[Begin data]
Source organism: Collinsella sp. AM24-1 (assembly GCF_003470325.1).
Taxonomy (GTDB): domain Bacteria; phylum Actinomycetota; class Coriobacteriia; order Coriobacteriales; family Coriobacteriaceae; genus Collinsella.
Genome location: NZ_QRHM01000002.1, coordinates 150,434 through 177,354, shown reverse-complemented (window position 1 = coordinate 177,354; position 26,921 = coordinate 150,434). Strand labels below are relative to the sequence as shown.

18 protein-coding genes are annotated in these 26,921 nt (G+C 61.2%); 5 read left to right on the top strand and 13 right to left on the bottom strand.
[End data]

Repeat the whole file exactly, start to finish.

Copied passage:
Source organism: Collinsella sp. AM24-1 (assembly GCF_003470325.1).
Taxonomy (GTDB): domain Bacteria; phylum Actinomycetota; class Coriobacteriia; order Coriobacteriales; family Coriobacteriaceae; genus Collinsella.
Genome location: NZ_QRHM01000002.1, coordinates 150,434 through 177,354, shown reverse-complemented (window position 1 = coordinate 177,354; position 26,921 = coordinate 150,434). Strand labels below are relative to the sequence as shown.

18 protein-coding genes are annotated in these 26,921 nt (G+C 61.2%); 5 read left to right on the top strand and 13 right to left on the bottom strand.